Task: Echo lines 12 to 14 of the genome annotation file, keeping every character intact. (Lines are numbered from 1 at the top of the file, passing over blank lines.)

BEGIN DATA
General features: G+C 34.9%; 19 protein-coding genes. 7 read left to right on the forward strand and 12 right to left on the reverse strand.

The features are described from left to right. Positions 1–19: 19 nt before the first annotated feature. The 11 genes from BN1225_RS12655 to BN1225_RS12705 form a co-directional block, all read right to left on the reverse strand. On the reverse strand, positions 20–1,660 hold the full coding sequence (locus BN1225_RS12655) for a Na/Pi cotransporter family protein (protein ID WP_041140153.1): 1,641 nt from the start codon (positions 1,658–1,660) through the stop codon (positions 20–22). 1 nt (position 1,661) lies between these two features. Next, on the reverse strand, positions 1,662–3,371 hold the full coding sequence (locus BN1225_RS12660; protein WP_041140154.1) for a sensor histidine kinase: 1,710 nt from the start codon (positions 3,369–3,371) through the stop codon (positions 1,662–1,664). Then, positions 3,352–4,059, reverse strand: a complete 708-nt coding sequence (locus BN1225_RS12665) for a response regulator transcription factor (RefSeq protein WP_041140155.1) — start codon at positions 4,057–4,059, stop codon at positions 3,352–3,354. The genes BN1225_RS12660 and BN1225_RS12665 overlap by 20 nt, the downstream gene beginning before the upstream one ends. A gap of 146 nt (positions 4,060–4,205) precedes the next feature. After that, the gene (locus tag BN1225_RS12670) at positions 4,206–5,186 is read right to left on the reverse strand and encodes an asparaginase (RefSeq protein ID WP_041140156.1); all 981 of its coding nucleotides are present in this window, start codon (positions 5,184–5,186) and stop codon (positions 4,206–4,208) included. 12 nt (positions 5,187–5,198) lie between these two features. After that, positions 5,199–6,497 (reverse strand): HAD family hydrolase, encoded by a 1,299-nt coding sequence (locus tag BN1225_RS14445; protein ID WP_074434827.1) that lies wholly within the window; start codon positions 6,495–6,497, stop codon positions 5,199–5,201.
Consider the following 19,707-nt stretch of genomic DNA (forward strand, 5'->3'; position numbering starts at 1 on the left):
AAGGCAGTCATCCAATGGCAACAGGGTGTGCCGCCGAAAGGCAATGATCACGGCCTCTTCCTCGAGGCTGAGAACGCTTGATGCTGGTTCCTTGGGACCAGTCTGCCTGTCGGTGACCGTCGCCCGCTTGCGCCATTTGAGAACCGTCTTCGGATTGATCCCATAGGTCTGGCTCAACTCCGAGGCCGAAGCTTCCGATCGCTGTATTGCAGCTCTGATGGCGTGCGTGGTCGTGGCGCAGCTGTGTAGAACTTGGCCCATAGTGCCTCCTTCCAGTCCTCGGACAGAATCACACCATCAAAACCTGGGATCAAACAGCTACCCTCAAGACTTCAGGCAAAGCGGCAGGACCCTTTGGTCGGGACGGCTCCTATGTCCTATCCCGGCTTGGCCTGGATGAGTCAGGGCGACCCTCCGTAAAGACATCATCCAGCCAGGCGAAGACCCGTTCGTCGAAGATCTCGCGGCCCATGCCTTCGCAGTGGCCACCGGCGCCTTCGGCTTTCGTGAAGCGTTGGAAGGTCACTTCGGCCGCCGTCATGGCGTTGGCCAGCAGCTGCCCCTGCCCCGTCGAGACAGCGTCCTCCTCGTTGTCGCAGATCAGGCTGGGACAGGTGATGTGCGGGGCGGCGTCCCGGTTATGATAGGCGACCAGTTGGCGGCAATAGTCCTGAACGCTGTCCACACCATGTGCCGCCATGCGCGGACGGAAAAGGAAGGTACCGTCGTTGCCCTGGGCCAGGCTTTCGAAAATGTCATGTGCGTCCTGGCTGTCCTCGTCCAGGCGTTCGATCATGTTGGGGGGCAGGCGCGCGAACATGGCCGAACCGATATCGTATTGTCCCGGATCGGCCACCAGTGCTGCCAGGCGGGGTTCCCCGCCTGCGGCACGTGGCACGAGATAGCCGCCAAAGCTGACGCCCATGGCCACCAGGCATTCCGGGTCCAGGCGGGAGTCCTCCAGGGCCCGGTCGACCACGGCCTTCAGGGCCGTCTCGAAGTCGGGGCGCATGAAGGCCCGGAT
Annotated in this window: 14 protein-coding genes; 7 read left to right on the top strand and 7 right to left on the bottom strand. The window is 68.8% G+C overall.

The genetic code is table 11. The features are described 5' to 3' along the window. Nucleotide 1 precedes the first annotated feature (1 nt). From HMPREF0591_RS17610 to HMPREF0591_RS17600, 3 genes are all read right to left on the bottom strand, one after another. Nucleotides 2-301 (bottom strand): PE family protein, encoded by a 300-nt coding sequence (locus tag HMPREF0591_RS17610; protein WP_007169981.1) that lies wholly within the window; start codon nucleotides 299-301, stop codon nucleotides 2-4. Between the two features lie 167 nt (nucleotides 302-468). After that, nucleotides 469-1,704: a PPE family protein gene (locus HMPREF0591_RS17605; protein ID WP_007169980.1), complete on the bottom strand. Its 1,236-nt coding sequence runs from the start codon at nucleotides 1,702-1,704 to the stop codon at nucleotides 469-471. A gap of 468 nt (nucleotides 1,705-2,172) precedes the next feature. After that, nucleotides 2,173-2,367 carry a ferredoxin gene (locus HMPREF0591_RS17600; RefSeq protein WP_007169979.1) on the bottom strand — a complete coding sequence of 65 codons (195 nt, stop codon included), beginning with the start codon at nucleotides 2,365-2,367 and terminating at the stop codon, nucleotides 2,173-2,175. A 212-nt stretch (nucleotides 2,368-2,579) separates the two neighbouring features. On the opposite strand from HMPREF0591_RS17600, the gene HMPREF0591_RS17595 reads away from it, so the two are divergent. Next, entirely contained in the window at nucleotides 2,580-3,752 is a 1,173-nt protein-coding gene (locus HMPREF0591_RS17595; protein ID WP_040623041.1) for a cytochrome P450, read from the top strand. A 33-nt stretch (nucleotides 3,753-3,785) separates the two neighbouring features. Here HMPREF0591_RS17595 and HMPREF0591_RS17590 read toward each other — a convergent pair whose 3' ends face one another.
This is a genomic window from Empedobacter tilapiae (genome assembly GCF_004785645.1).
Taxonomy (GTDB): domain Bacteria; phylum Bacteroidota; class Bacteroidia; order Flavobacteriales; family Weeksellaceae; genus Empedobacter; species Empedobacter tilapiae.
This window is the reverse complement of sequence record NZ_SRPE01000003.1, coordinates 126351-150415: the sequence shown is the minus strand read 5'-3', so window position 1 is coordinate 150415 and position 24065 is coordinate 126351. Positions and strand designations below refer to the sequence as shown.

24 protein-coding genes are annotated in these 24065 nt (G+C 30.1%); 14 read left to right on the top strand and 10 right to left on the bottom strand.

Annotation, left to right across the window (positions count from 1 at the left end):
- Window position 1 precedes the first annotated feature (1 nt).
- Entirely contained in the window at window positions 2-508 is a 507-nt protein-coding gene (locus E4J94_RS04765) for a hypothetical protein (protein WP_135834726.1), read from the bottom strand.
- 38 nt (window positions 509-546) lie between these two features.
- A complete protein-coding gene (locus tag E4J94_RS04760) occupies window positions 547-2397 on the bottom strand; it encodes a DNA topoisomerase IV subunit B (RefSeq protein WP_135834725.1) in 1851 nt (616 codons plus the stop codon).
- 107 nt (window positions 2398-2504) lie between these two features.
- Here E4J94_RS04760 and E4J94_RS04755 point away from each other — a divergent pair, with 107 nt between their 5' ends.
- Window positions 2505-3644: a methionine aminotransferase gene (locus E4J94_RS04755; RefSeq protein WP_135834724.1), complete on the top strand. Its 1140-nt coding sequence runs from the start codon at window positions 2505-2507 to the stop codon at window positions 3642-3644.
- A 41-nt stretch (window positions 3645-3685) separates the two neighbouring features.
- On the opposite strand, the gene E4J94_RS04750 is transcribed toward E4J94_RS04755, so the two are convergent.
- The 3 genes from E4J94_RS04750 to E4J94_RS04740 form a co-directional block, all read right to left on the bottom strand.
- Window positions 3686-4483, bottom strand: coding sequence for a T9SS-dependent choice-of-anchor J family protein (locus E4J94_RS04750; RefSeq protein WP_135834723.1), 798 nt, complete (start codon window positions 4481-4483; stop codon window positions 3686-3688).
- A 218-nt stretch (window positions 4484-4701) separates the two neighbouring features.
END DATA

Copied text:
- Window position 1 precedes the first annotated feature (1 nt).
- Entirely contained in the window at window positions 2-508 is a 507-nt protein-coding gene (locus E4J94_RS04765) for a hypothetical protein (protein WP_135834726.1), read from the bottom strand.
- 38 nt (window positions 509-546) lie between these two features.